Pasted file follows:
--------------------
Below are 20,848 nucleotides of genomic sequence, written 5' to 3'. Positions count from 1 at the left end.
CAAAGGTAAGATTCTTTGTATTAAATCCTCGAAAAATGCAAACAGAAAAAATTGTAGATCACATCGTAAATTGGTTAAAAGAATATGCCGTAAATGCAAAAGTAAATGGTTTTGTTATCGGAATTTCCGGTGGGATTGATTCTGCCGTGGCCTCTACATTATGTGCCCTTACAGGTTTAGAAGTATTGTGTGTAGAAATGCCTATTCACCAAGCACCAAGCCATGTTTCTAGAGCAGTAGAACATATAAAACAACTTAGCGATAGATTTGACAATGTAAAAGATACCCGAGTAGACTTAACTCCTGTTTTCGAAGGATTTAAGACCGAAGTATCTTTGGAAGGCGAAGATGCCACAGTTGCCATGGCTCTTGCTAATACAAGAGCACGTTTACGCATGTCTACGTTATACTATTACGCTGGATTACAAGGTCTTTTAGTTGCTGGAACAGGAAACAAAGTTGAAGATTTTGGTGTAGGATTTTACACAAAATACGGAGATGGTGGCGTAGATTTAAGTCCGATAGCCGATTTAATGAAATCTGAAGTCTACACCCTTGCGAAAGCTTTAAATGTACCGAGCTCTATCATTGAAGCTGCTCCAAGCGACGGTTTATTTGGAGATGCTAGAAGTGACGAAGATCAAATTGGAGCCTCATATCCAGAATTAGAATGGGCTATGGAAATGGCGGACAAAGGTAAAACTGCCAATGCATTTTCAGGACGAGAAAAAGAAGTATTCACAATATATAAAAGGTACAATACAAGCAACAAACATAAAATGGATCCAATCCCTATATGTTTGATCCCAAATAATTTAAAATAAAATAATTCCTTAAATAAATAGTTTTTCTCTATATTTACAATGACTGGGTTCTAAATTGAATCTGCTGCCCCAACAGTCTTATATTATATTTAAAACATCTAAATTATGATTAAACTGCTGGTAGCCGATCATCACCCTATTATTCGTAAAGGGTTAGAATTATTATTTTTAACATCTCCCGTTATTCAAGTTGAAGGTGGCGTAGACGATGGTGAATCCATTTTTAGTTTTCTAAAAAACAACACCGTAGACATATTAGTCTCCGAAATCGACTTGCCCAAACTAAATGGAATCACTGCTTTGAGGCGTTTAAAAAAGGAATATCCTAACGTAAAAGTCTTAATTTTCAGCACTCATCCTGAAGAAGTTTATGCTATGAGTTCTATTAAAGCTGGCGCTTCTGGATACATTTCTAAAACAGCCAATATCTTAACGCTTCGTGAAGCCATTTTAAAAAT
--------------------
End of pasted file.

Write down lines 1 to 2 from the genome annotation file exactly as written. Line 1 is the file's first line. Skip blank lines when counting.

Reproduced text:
Below are 20,848 nucleotides of genomic sequence, written 5' to 3'. Positions count from 1 at the left end.
CAAAGGTAAGATTCTTTGTATTAAATCCTCGAAAAATGCAAACAGAAAAAATTGTAGATCACATCGTAAATTGGTTAAAAGAATATGCCGTAAATGCAAAAGTAAATGGTTTTGTTATCGGAATTTCCGGTGGGATTGATTCTGCCGTGGCCTCTACATTATGTGCCCTTACAGGTTTAGAAGTATTGTGTGTAGAAATGCCTATTCACCAAGCACCAAGCCATGTTTCTAGAGCAGTAGAACATATAAAACAACTTAGCGATAGATTTGACAATGTAAAAGATACCCGAGTAGACTTAACTCCTGTTTTCGAAGGATTTAAGACCGAAGTATCTTTGGAAGGCGAAGATGCCACAGTTGCCATGGCTCTTGCTAATACAAGAGCACGTTTACGCATGTCTACGTTATACTATTACGCTGGATTACAAGGTCTTTTAGTTGCTGGAACAGGAAACAAAGTTGAAGATTTTGGTGTAGGATTTTACACAAAATACGGAGATGGTGGCGTAGATTTAAGTCCGATAGCCGATTTAATGAAATCTGAAGTCTACACCCTTGCGAAAGCTTTAAATGTACCGAGCTCTATCATTGAAGCTGCTCCAAGCGACGGTTTATTTGGAGATGCTAGAAGTGACGAAGATCAAATTGGAGCCTCATATCCAGAATTAGAATGGGCTATGGAAATGGCGGACAAAGGTAAAACTGCCAATGCATTTTCAGGACGAGAAAAAGAAGTATTCACAATATATAAAAGGTACAATACAAGCAACAAACATAAAATGGATCCAATCCCTATATGTTTGATCCCAAATAATTTAAAATAAAATAATTCCTTAAATAAATAGTTTTTCTCTATATTTACAATGACTGGGTTCTAAATTGAATCTGCTGCCCCAACAGTCTTATATTATATTTAAAACATCTAAATTATGATTAAACTGCTGGTAGCCGATCATCACCCTATTATTCGTAAAGGGTTAGAATTATTATTTTTAACATCTCCCGTTATTCAAGTTGAAGGTGGCGTAGACGATGGTGAATCCATTTTTAGTTTTCTAAAAAACAACACCGTAGACATATTAGTCTCCGAAATCGACTTGCCCAAACTAAATGGAATCACTGCTTTGAGGCGTTTAAAAAAGGAATATCCTAACGTAAAAGTCTTAATTTTCAGCACTCATCCTGAAGAAGTTTATGCTATGAGTTCTATTAAAGCTGGCGCTTCTGGATACATTTCTAAAACAGCCAATATCTTAACGCTTCGTGAAGCCATTTTAAAAAT